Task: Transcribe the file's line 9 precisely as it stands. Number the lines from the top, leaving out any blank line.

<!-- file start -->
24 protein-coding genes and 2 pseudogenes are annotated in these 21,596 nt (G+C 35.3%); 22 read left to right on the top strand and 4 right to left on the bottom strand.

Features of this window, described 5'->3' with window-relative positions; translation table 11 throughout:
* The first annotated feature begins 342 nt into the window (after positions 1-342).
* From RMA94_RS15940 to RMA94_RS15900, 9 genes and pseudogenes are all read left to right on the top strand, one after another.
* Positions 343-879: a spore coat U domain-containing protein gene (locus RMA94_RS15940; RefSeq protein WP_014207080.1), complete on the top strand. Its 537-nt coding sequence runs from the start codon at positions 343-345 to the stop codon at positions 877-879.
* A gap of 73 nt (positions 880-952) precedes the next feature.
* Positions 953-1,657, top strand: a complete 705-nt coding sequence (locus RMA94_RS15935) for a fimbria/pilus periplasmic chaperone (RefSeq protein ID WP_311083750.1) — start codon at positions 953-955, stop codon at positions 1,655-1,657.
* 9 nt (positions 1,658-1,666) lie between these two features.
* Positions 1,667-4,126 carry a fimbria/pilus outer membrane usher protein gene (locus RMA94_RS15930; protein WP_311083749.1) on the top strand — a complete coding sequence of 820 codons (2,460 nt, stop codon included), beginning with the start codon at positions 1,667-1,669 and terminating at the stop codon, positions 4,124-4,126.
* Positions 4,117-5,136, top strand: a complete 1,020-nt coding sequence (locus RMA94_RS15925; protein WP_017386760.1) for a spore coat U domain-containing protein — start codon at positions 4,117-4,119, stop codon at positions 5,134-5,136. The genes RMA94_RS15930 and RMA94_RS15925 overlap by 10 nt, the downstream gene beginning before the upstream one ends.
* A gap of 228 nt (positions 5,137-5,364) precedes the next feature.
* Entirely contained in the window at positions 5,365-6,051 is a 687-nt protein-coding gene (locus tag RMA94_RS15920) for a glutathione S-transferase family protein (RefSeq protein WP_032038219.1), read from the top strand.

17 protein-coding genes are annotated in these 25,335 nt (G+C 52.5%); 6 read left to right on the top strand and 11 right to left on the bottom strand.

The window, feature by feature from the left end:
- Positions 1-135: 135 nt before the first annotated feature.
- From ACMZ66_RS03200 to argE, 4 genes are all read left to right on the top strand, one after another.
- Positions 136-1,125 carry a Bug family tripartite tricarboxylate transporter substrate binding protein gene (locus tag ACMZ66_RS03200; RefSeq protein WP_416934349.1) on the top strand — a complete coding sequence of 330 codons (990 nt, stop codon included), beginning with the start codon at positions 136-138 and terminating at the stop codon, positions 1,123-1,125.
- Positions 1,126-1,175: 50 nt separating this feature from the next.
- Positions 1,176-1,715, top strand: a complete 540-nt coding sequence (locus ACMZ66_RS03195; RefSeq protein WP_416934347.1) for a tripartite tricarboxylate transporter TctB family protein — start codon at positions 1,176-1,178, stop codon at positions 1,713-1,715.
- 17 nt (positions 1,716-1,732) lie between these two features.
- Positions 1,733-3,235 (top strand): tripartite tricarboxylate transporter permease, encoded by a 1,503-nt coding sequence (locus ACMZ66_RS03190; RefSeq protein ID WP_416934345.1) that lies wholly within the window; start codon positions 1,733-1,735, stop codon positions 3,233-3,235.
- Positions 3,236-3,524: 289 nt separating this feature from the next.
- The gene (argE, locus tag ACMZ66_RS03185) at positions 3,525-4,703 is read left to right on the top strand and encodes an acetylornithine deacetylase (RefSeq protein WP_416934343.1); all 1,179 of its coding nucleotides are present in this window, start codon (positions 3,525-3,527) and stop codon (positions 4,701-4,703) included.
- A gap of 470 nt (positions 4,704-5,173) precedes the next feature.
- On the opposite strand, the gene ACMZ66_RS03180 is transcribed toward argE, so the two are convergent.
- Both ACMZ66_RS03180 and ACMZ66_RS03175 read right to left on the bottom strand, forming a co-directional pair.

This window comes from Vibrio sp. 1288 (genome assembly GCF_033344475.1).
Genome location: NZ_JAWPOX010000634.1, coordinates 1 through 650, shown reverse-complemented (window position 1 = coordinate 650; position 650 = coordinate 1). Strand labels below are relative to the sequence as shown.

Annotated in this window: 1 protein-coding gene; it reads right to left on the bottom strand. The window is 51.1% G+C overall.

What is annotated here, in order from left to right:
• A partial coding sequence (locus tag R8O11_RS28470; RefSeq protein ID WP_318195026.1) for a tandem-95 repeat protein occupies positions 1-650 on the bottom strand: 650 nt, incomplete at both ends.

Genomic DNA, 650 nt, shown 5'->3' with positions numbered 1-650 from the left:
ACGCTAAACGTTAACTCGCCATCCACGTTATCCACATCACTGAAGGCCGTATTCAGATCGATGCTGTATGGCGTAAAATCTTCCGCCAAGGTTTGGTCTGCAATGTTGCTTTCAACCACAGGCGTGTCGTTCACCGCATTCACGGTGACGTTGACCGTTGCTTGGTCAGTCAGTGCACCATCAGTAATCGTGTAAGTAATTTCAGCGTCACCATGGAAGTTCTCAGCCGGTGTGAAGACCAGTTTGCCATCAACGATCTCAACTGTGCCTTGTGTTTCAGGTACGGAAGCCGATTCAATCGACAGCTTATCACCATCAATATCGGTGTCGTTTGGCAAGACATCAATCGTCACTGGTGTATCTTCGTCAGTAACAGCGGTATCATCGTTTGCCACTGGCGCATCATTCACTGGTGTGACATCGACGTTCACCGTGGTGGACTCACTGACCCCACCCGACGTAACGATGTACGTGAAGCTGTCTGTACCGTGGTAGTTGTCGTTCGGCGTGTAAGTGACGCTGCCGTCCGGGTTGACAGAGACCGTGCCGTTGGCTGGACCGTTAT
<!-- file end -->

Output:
* Positions 1,667-4,126 carry a fimbria/pilus outer membrane usher protein gene (locus RMA94_RS15930; protein WP_311083749.1) on the top strand — a complete coding sequence of 820 codons (2,460 nt, stop codon included), beginning with the start codon at positions 1,667-1,669 and terminating at the stop codon, positions 4,124-4,126.